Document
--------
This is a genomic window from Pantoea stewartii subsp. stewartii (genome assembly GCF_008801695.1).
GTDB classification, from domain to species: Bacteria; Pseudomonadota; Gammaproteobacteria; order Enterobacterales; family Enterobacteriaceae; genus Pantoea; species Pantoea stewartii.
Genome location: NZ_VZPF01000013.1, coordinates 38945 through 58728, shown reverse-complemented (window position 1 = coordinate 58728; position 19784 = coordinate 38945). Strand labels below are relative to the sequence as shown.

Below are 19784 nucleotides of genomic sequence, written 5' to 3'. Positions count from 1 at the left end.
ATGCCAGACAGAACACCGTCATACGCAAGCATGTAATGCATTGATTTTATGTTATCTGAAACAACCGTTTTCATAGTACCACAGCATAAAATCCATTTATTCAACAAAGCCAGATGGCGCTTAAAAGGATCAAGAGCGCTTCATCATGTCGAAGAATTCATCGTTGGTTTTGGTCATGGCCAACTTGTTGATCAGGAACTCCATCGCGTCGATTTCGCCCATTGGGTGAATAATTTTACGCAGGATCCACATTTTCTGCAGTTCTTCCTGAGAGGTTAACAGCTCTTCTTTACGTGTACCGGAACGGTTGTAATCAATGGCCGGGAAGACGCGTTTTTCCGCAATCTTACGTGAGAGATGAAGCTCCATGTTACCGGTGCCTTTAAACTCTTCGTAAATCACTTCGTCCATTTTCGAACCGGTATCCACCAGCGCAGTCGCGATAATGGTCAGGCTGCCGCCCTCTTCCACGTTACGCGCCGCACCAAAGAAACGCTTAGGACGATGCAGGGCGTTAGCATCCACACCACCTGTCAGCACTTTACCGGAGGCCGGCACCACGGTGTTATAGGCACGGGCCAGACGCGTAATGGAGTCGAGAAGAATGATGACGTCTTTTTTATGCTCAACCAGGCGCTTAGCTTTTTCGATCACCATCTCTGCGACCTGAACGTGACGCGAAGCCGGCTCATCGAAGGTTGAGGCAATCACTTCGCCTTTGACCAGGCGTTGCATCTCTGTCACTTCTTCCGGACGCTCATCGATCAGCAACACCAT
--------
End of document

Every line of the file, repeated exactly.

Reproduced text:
This is a genomic window from Pantoea stewartii subsp. stewartii (genome assembly GCF_008801695.1).
GTDB classification, from domain to species: Bacteria; Pseudomonadota; Gammaproteobacteria; order Enterobacterales; family Enterobacteriaceae; genus Pantoea; species Pantoea stewartii.
Genome location: NZ_VZPF01000013.1, coordinates 38945 through 58728, shown reverse-complemented (window position 1 = coordinate 58728; position 19784 = coordinate 38945). Strand labels below are relative to the sequence as shown.

Below are 19784 nucleotides of genomic sequence, written 5' to 3'. Positions count from 1 at the left end.
ATGCCAGACAGAACACCGTCATACGCAAGCATGTAATGCATTGATTTTATGTTATCTGAAACAACCGTTTTCATAGTACCACAGCATAAAATCCATTTATTCAACAAAGCCAGATGGCGCTTAAAAGGATCAAGAGCGCTTCATCATGTCGAAGAATTCATCGTTGGTTTTGGTCATGGCCAACTTGTTGATCAGGAACTCCATCGCGTCGATTTCGCCCATTGGGTGAATAATTTTACGCAGGATCCACATTTTCTGCAGTTCTTCCTGAGAGGTTAACAGCTCTTCTTTACGTGTACCGGAACGGTTGTAATCAATGGCCGGGAAGACGCGTTTTTCCGCAATCTTACGTGAGAGATGAAGCTCCATGTTACCGGTGCCTTTAAACTCTTCGTAAATCACTTCGTCCATTTTCGAACCGGTATCCACCAGCGCAGTCGCGATAATGGTCAGGCTGCCGCCCTCTTCCACGTTACGCGCCGCACCAAAGAAACGCTTAGGACGATGCAGGGCGTTAGCATCCACACCACCTGTCAGCACTTTACCGGAGGCCGGCACCACGGTGTTATAGGCACGGGCCAGACGCGTAATGGAGTCGAGAAGAATGATGACGTCTTTTTTATGCTCAACCAGGCGCTTAGCTTTTTCGATCACCATCTCTGCGACCTGAACGTGACGCGAAGCCGGCTCATCGAAGGTTGAGGCAATCACTTCGCCTTTGACCAGGCGTTGCATCTCTGTCACTTCTTCCGGACGCTCATCGATCAGCAACACCAT